The functional version is much shorter, easier to maintain, easier to read, and generally, vastly superior in just about every respect imaginable.

Many- although, far from all- patterns are to make up for the lack of features in OOP, such as Observers. Those are far better modelled functionally.

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I agree and have the same feeling. –  Lorenzo Dematté Mar 29 '12 at 9:39
I agree and have the same feeling.But I was sort of "cheating" with my functional code: in my case is all what I need, but what if I need to add and remove "observers"? I edited my question –  Lorenzo Dematté Mar 29 '12 at 9:41

Your "FP guru" is partially right; many OO patterns are hacks to do functional things. (His claim that this is the reason there's few FP languages seems dubious at best.) The Observer and Strategy patterns are trying to emulate first-class functions. The Visitor Pattern is a hack to simulate pattern matching. Your IItemObserver is just a function in disguise. Pretending it's different from any other function that takes an item doesn't buy you anything.

Objects are just one kind of data abstraction. This paper will help shed some light on that topic. Objects can be useful, but it's important to recognize they're not appropriate for everything. There is no dichotomy; simply a matter of choosing the right tool for the right job, and functional programming in no way requires that you give up objects. That aside, functional programming is more than just using functions. It's also about minimizing side effects and mutation.

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I can't really answer the question because I'm not good at functional languages; but I think you should be less concerned about approach as long as what you have works. From what I understand , as long as you are not adding more listeners in the future or not changing the listeners during execution, you can very well skip the Observer pattern here.

I disagree that design patterns make up for "limitations" in OO languages. They are there to make good use of OOP features. Polymorphism and inheritance are features, not limitations. Design patterns make use of these features to promote flexible design. You can make an absolutely non-OO program in an OO. You can, with a lot of care, write an entire program containing objects which have no state, mimicking FP.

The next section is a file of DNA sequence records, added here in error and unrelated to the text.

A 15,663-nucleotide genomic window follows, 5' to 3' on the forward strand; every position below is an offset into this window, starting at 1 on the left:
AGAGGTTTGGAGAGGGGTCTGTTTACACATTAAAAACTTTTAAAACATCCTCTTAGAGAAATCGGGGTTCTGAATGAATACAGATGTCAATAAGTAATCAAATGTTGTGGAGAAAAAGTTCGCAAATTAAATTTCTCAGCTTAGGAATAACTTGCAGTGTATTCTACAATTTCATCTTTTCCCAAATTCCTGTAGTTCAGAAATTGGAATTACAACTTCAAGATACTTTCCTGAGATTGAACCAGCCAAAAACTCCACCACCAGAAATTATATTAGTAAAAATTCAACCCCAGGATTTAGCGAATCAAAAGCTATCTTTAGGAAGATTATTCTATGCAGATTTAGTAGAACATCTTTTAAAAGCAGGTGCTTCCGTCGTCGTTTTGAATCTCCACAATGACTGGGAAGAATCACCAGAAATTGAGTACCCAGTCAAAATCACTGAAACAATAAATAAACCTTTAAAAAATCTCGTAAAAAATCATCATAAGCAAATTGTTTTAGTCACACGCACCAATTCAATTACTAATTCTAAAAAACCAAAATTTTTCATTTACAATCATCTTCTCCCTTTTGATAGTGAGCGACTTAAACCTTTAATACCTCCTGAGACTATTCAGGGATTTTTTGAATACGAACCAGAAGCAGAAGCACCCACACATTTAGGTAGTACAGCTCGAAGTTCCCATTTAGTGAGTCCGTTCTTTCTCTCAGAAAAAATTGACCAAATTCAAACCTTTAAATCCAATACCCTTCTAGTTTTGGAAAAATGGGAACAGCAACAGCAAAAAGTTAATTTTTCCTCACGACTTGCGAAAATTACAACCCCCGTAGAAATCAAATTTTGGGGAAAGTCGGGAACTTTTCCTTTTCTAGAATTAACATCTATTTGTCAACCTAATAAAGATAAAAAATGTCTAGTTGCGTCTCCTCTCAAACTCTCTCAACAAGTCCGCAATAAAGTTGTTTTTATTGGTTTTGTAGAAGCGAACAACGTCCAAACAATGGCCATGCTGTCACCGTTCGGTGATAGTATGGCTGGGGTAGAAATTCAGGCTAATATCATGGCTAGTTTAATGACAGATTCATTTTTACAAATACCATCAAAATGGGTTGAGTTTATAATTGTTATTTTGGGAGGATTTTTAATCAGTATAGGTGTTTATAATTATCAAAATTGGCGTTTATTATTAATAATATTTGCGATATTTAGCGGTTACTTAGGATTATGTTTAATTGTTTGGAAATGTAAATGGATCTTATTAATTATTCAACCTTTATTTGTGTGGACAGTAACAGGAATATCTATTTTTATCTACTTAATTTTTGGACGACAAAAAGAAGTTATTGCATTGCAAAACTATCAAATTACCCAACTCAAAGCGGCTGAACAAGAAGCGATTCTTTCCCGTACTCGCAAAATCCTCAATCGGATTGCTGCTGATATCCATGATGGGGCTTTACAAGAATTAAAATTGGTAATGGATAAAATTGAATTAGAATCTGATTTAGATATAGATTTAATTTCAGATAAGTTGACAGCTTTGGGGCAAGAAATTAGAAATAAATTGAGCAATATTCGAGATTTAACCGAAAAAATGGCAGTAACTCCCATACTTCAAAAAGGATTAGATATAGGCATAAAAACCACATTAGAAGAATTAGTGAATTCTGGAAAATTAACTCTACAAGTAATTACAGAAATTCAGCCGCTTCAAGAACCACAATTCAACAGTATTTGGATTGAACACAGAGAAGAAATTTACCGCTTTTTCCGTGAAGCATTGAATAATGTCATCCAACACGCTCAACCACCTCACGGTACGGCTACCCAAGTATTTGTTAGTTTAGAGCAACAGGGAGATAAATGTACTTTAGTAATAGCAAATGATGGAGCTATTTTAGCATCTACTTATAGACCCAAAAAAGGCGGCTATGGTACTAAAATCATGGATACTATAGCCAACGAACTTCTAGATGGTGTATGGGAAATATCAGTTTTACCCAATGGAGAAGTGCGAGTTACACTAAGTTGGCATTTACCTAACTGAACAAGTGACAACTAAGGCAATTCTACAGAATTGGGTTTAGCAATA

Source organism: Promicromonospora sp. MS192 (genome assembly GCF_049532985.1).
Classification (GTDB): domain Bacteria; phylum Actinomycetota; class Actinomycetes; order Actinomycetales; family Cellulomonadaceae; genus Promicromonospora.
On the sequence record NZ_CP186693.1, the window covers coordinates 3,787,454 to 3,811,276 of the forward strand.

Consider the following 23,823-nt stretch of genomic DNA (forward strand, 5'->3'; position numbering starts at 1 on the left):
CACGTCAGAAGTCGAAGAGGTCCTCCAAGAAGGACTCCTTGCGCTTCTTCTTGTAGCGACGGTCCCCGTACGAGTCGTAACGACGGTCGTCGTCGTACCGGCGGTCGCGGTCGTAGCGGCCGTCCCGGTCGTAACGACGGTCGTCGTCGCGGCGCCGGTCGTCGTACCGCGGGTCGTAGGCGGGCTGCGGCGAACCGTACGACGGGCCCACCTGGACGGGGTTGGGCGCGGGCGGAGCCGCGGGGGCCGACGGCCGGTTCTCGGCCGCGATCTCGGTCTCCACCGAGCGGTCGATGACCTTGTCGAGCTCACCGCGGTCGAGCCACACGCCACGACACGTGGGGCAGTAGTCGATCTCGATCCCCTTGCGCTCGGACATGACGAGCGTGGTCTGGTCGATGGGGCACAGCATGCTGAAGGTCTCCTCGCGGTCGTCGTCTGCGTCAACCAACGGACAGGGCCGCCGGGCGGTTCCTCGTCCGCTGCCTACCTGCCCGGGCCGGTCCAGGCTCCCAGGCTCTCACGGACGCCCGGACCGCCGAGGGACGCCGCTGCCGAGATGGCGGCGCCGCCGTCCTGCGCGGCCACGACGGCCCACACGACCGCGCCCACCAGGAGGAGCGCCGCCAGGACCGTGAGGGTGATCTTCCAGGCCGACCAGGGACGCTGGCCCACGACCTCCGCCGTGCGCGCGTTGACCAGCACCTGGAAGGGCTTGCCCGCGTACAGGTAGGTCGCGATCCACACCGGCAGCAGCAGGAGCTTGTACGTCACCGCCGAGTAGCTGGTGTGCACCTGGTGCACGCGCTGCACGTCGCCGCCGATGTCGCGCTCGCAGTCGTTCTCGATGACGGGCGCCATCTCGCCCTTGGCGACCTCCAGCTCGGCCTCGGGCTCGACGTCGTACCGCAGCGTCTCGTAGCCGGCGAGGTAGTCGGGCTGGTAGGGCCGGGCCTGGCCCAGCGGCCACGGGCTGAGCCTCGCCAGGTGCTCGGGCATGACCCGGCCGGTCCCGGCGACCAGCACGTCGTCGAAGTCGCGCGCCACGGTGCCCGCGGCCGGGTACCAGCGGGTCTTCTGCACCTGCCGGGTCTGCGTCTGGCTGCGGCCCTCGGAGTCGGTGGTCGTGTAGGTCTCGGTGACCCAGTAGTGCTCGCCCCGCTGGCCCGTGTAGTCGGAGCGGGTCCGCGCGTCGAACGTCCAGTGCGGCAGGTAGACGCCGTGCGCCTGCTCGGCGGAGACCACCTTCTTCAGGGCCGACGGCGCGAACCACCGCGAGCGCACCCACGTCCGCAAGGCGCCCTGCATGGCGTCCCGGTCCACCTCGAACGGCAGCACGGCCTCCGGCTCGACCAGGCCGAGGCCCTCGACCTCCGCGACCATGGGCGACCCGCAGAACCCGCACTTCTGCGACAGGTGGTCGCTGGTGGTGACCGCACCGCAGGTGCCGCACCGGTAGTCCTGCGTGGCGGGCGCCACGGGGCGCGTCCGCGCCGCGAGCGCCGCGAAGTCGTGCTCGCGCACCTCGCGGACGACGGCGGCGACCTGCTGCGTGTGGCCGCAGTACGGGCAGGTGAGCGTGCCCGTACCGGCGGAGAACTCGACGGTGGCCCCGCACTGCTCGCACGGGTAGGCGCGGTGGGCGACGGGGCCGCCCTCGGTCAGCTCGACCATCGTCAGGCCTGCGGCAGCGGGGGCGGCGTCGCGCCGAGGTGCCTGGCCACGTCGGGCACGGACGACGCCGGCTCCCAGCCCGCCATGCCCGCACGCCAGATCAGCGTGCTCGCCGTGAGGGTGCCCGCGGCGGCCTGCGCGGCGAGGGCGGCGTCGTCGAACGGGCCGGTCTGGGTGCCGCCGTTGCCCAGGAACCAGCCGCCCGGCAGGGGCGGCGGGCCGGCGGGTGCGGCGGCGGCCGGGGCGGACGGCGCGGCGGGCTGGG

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"You can, with a lot of care, write an entire program containing objects which have no state, mimicking FP.", of course, and through discipline you can do the same in imperative languages too. :) In general, I do not think at design patters as something to make up for limitations, but consider the case of the Visitor pattern.. –  Lorenzo Dematté Mar 29 '12 at 9:06
Also, I am not concerned with the code: however, I would like to confront with fellow programmers on the approach (to my understanding, this is what programmers.se is for, otherwise I would have posted my Q on SO) –  Lorenzo Dematté Mar 29 '12 at 9:07
Every time you're spotting a repeating pattern, it is nothing but an indication of a severe limitation of your language and modelling framework. There shall be no patterns at all in an ideal world. –  SK-logic Mar 29 '12 at 9:13
@SK-logic: Unfortunately the world isn't ideal, and the real world has patterns. Which is why OO languages have inheritance , to implement repeateable code without having to rewrite them all over again.Real world object have a state, thats why there is a State pattern –  DPD Mar 29 '12 at 9:23
@SK-logic: I'm well aware that some languages are programmable, and some permit the enforcing of effects from the type system too. My point is that, like "OOP", "pattern" is a sadly misunderstood term. A pattern is something that keeps reappearing in similar but different forms, that does not admit a uniform solution. Sometimes you can make those quasirepetitions disappear - multimethods make Visitor/double dispatch redundant. That does not imply "all patterns are signs of a deficiency", because that means the real world is deficient. Patterns originated in architecture, not software. –  Frank Shearar Mar 29 '12 at 11:52